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Min Li, Ting Zhang, Jianzhu Li, and Ping Feng

Abstract

Many drought forecasting methods have been proposed, but only a few have considered the changing environment. The main purpose of this study is to improve the accuracy of drought forecasting models under changing environments by considering the influence of large-scale climate patterns and human activities on hydrological drought. To select the most significant large-scale climatic index that influences drought events in the Luanhe River basin, Spearman’s rho correlation test was applied to detect the relationship between large-scale oceanic–atmospheric circulation patterns and the standardized runoff index (SRI). We also proposed a human activity index (HI) to represent the effect of human activities on hydrological drought. Based on a multivariate normal distribution, we included the above indices in a probabilistic forecasting model, which forecasted the probabilities of transition from the current to a future SRI value. Using the Liying hydrological station as an example, the impacts of a controlled large-scale climatic index (Niño-3.4) and the HI on the transition probabilities were illustrated, and the results showed that the turning point of the Niño-3.4 effect on the transition probabilities occurred within the range from 25.91 to 26.90. Finally, a scoring method was applied to compare the forecasting model performances. The results showed that the inclusion of the large-scale climatic index and HI improved the forecasting accuracy.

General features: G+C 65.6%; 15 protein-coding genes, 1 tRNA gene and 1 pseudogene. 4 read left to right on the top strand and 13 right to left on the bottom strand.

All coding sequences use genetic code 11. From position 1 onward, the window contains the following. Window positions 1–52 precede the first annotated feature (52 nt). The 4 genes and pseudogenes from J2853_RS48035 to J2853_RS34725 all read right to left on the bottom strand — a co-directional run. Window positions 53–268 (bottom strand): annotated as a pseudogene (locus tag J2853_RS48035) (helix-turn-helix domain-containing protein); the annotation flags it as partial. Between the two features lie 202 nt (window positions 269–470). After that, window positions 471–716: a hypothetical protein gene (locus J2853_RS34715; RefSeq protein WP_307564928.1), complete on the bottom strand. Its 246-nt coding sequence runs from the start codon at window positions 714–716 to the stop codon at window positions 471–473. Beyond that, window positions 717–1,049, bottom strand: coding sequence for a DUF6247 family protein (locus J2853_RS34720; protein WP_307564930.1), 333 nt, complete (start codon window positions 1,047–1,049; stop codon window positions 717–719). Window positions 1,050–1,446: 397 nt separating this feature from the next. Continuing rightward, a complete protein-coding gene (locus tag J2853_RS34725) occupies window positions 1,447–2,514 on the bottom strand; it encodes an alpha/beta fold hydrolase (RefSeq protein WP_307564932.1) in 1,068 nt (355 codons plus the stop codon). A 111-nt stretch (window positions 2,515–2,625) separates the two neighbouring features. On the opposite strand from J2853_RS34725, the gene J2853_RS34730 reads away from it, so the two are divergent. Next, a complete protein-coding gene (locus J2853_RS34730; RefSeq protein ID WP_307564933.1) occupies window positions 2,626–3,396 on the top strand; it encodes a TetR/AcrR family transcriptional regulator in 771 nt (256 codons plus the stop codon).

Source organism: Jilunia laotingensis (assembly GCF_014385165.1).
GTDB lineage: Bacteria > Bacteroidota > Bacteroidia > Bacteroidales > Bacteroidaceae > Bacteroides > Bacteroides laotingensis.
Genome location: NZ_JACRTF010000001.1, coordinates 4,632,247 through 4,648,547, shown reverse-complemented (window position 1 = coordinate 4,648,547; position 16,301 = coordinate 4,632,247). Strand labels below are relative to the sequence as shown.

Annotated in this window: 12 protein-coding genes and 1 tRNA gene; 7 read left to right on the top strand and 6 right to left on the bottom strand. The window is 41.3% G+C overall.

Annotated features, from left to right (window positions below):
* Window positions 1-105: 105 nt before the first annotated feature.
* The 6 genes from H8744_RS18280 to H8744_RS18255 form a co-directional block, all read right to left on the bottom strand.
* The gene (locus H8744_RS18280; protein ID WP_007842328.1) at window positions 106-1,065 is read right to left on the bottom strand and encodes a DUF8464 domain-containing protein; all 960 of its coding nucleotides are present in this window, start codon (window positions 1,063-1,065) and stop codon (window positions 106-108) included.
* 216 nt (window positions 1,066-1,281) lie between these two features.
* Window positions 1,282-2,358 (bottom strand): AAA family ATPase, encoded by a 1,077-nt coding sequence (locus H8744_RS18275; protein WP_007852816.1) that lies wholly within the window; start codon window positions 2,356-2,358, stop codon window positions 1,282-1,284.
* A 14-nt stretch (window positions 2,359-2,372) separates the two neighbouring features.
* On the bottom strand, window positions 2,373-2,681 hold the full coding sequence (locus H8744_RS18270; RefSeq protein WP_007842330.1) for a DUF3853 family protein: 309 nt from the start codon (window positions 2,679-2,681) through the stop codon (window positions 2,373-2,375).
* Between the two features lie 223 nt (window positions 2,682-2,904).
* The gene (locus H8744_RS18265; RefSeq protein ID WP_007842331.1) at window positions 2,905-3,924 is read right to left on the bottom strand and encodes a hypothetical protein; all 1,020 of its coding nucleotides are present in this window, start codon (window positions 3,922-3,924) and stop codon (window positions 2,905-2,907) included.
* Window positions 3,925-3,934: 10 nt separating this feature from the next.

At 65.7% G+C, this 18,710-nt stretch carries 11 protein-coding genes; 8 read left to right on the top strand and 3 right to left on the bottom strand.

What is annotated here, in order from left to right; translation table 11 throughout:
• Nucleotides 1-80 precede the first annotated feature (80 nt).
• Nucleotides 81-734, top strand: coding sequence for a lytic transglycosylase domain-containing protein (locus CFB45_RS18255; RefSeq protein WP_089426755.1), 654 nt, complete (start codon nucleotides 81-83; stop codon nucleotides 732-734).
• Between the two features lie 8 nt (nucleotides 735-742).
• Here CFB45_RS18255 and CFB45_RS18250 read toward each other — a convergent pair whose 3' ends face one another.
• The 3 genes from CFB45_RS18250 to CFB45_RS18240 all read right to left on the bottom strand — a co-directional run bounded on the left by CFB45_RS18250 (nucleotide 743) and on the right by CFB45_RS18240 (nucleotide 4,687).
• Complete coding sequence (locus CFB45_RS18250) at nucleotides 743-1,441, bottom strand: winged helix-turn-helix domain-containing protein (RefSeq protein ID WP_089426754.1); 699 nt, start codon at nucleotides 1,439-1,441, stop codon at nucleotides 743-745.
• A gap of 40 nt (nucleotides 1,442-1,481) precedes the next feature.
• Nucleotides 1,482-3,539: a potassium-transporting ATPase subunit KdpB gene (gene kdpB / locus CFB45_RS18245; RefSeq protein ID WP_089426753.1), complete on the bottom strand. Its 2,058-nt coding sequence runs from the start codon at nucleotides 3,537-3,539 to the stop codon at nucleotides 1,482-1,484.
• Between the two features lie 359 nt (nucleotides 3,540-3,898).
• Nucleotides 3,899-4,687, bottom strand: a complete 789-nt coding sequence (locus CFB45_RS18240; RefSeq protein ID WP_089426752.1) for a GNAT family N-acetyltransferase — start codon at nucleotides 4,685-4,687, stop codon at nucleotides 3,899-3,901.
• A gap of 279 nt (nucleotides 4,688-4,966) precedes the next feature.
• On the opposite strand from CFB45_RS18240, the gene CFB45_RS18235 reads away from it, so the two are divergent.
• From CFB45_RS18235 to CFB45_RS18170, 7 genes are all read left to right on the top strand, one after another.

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Nannan Qin, Da-Lin Zhang, and Ying Li

Abstract

It is well known that hurricane intensification is often accompanied by continuous contraction of the radius of maximum wind (RMW) and eyewall size. However, a few recent studies have shown rapid and then slow contraction of the RMW/eyewall size prior to the onset and during the early stages of rapid intensification (RI) of hurricanes, respectively, but a steady state in the RMW (S-RMW) and eyewall size during the later stages of RI. In this study, a statistical analysis of S-RMWs associated with rapidly intensifying hurricanes is performed using the extended best-track dataset during 1990–2014 in order to examine how frequently, and at what intensity and size, the S-RMW structure tends to occur. Results show that about 53% of the 139 RI events of 24-h duration associated with 55 rapidly intensifying hurricanes exhibit S-RMWs, and that the percentage of the S-RMW events increases to 69% when RI events are evaluated at 12-h intervals, based on a new RI rate definition of 10 m s−1 (12 h)−1; both results satisfy the Student’s t tests with confidence levels of over 95%. In general, S-RMWs tend to appear more frequently in more intense storms and when their RMWs are contracted to less than 50 km. This work suggests a new fruitful research area in studying the RI of hurricanes with S-RMWs.

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Jun Li, Chian-Yi Liu, Peng Zhang, and Timothy J. Schmit

Abstract